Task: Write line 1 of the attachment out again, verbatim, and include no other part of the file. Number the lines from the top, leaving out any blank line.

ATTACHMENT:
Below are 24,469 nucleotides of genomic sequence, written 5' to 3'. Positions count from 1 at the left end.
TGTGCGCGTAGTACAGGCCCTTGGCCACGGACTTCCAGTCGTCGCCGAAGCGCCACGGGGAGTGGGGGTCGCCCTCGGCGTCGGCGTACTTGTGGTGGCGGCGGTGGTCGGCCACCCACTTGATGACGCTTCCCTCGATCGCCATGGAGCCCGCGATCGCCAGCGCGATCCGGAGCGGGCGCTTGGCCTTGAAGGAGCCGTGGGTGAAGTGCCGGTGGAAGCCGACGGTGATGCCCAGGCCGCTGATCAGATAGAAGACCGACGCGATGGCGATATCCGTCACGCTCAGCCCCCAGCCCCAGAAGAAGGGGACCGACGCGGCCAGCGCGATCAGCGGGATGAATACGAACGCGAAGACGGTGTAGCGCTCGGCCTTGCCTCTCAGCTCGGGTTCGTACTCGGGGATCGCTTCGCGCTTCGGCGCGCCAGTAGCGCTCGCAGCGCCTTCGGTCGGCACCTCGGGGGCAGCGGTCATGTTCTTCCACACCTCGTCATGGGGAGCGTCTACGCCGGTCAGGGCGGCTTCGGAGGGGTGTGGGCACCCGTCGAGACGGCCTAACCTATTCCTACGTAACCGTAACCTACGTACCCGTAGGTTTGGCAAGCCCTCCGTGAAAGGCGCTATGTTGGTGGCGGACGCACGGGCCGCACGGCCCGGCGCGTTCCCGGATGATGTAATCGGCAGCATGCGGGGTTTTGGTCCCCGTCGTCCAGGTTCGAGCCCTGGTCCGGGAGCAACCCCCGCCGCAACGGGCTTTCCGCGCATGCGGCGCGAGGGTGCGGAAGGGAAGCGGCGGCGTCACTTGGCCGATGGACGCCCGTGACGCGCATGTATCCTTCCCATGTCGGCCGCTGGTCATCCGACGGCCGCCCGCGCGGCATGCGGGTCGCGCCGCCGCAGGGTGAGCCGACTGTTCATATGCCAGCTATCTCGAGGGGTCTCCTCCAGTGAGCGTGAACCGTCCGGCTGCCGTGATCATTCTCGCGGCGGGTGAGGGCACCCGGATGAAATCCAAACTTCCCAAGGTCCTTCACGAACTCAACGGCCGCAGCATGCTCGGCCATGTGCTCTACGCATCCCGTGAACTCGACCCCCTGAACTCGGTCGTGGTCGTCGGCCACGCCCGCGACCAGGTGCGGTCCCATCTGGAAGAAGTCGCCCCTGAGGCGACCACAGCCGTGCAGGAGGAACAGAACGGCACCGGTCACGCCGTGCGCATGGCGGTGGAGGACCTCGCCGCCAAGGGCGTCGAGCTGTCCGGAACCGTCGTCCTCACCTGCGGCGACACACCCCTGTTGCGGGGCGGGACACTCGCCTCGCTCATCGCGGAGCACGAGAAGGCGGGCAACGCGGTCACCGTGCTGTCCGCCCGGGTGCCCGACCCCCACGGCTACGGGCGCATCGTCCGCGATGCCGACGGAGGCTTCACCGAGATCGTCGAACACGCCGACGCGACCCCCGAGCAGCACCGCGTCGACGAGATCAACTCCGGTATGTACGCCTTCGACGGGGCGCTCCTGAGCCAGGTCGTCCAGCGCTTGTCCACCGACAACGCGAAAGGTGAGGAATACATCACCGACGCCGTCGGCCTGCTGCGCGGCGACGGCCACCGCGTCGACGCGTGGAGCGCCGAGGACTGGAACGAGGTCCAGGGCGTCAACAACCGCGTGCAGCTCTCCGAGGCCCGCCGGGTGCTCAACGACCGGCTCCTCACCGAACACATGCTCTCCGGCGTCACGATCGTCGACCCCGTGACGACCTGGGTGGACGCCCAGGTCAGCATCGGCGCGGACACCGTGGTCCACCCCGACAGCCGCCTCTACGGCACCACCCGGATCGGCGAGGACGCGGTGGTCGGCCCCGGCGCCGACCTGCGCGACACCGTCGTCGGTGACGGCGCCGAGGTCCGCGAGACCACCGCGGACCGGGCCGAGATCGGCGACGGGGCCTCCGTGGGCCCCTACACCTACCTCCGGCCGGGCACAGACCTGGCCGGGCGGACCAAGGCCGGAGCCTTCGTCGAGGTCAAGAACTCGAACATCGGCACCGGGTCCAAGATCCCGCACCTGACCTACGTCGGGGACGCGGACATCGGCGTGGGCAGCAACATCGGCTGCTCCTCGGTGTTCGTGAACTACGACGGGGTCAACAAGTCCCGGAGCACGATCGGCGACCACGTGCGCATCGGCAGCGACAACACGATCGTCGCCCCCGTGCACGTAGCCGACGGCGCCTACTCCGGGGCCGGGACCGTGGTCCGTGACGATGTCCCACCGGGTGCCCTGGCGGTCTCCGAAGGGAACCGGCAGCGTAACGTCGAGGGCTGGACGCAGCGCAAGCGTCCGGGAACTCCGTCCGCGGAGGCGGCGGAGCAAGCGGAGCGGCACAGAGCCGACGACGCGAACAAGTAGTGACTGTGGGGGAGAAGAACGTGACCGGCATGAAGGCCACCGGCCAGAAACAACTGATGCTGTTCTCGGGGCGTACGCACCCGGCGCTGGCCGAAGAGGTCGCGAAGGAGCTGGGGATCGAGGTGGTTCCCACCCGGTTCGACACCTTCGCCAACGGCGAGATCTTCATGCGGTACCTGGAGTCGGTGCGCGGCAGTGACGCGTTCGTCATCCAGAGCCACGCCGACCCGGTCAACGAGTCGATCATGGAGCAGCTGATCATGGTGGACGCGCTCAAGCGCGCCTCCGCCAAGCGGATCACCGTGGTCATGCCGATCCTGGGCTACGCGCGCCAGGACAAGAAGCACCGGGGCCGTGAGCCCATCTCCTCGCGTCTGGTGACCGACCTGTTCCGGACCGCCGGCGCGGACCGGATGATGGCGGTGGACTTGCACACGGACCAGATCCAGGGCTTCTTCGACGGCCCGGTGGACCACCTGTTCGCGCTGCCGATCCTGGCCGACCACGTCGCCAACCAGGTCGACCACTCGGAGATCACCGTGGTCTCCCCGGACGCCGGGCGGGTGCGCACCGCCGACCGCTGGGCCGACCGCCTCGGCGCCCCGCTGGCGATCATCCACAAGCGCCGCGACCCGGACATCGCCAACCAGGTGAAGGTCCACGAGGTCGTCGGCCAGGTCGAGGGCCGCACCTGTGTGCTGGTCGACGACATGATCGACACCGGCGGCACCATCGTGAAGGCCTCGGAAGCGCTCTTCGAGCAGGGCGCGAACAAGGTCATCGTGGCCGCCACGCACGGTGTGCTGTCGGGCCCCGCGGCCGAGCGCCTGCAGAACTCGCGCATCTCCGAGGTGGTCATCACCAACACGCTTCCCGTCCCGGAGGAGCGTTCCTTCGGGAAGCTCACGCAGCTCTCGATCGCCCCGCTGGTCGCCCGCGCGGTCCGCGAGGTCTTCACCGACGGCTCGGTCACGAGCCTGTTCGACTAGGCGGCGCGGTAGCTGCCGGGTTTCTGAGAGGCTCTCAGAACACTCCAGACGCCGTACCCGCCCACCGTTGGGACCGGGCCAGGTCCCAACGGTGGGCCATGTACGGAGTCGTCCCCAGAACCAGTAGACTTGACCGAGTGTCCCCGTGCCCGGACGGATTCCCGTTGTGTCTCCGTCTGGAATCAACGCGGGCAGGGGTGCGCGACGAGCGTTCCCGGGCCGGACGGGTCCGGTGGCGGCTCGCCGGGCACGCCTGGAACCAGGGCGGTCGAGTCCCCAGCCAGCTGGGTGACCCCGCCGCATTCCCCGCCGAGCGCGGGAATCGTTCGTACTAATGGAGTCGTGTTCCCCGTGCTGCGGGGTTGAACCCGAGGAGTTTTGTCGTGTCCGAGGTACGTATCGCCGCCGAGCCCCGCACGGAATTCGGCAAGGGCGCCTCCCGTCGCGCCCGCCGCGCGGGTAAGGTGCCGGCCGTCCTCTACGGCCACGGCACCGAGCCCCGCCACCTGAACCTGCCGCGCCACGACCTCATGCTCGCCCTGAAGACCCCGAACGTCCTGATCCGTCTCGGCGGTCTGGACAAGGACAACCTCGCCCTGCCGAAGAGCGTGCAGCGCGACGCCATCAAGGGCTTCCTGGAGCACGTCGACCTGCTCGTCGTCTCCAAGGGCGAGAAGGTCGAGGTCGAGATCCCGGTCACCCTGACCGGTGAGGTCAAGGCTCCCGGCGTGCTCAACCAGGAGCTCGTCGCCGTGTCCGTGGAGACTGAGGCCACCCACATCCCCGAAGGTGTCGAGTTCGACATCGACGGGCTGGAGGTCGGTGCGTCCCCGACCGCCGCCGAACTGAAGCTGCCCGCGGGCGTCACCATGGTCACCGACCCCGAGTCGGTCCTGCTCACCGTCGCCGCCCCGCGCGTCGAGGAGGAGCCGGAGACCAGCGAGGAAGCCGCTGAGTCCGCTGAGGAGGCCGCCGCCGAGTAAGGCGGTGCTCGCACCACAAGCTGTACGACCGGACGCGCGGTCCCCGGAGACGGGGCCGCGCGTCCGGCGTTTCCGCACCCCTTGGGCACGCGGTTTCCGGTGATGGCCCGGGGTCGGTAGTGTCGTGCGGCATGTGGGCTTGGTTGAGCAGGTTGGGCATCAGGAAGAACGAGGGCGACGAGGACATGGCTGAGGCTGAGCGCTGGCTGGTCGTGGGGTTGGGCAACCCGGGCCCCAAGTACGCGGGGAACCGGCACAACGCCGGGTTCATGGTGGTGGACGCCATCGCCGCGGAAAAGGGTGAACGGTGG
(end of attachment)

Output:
Below are 24,469 nucleotides of genomic sequence, written 5' to 3'. Positions count from 1 at the left end.